Rudy Giuliani has been ordered to appear before a special grand jury in Georgia investigating former President Trump's behavior after losing the 2020 election. Giuliani, a former New York City mayor who was an attorney for Trump, was instrumental in Trump's failed efforts to overturn the election in Georgia and other states.
A notice filed Wednesday by Fulton County District Attorney Fani Willis, who is overseeing the special grand jury in Atlanta, indicates Giuliani has been ordered to appear on Aug. 9. Willis wrote that Giuliani failed to appear at a July 13 hearing in New York City where he would have had an opportunity to contest the order to appear.
Robert Costello, an attorney for Giuliani, did not immediately reply to a request for comment. On July 14, the day after Giuliani failed to appear, Costello wrote in an email to CBS News, "I understand that Mr. Giuliani has received a subpoena but I haven't seen it yet."
Willis petitioned the judge overseeing the panel in early July to issue a certificate determining thatto the investigation. Certificates were also issued to South Carolina Republican Sen. Lindsey Graham and other Trump allies.
The certificate naming Giuliani as a material witness noted his appearance at a Georgia state Senate hearing in December 2020. Serving as Trump's personal attorney, Giuliani presented allegations of voter fraud that were quickly debunked, yet he continued to repeat them publicly, the certificate said.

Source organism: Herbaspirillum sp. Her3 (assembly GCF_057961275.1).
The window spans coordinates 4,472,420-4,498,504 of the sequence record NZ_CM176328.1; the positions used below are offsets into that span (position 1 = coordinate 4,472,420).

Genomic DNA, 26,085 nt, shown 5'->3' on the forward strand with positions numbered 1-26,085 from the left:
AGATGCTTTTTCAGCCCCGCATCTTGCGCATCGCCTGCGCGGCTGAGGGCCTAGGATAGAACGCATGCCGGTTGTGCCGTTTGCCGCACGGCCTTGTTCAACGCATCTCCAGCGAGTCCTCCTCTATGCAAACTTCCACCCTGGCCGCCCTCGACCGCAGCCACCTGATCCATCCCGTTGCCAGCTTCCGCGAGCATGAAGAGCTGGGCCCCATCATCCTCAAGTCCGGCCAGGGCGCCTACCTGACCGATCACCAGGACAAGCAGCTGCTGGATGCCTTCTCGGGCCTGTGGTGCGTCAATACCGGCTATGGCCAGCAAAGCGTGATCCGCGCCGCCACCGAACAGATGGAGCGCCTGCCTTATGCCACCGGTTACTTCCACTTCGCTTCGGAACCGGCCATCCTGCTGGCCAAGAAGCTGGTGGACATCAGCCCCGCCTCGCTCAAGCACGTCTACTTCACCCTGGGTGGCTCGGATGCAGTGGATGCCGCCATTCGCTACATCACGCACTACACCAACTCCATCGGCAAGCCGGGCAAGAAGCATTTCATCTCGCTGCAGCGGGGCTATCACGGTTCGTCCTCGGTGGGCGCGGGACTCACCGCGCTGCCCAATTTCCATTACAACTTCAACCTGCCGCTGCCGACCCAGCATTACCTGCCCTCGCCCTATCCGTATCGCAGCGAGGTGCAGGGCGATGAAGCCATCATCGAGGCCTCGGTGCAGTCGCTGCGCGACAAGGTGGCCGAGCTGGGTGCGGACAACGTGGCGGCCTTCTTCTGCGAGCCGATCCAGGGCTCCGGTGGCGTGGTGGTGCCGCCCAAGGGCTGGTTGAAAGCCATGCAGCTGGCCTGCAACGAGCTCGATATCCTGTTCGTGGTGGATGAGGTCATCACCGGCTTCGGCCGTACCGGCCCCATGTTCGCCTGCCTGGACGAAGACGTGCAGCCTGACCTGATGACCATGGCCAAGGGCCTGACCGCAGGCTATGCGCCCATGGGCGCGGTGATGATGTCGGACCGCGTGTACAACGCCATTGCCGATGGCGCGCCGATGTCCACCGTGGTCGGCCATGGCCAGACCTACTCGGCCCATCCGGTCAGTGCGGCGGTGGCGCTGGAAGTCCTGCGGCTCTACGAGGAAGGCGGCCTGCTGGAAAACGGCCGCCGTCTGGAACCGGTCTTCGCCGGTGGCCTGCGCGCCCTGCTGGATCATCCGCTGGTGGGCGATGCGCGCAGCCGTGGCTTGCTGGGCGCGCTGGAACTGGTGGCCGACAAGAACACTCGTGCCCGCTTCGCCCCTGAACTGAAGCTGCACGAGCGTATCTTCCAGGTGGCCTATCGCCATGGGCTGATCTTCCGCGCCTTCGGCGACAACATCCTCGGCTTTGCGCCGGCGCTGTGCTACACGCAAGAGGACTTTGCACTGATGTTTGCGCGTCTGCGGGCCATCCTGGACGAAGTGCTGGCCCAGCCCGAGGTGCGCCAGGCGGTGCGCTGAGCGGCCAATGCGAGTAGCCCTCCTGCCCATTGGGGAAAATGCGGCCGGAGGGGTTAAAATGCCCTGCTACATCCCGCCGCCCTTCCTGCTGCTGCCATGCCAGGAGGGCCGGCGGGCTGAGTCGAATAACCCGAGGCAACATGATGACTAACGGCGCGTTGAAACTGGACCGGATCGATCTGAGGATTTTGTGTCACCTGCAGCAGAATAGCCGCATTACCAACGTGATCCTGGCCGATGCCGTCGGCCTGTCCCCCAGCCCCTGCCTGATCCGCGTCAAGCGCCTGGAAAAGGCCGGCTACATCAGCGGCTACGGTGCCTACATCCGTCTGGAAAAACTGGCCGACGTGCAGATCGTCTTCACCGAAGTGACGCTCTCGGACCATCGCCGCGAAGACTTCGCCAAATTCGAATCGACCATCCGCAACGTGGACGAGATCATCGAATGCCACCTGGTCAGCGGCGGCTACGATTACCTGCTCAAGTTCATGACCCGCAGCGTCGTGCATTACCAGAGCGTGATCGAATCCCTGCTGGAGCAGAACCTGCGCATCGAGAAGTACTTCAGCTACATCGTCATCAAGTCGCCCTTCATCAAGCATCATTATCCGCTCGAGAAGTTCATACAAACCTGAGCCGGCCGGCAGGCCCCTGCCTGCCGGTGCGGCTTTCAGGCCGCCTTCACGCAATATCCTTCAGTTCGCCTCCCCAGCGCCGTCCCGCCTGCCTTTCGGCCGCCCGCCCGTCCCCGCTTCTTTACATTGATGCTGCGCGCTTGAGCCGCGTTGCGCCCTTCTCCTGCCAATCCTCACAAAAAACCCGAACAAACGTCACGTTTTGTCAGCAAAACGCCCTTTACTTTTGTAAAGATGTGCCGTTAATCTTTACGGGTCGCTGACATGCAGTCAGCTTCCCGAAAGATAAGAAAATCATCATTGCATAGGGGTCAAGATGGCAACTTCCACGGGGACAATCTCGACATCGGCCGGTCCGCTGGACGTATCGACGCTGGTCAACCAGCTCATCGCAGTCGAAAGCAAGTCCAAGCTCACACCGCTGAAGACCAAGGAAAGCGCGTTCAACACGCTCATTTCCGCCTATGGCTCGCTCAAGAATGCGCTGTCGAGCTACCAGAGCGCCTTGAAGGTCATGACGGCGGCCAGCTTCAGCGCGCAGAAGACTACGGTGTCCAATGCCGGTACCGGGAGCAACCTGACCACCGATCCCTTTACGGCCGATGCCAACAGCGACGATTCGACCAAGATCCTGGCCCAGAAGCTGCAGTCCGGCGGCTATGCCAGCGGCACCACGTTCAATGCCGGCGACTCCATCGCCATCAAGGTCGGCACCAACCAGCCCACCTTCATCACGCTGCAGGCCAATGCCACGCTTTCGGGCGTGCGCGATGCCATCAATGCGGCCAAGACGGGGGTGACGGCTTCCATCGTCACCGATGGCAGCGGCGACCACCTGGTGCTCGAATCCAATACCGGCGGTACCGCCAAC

"There is evidence that the Witness's appearance and testimony at the hearing was part of a multi-state, coordinated plan by the Trump Campaign to influence the results of the November 2020 election in Georgia and elsewhere," the certificate said.
In a filing Tuesday, Willis indicated that 16 false electors have been informed they could face criminal charges.
President Biden won Georgia in 2020 by a narrow margin, and Republican election officials in the state have repeatedly stated and testified that allegations of widespread voter fraud are baseless.
Trump pressured Secretary of State Brad Raffensperger and other officials to "find" enough votes so he would win, according to a recording of a phone call between Trump and Raffensperger that CBS News obtained last year. During the call on Jan. 2, 2021, the president told Raffensperger, "All I want to do is this. I just want to find 11,780 votes, which is one more than we have. Because we won the state."
The special grand jury wasin January at the request of Willis, the district attorney. The investigation includes the call between Raffensperger and Trump, and the secretary of state was before the grand jury in June. Georgia Gov. Brian Kemp has also agreed to deliver a sworn recorded statement to the grand jury on July 25.
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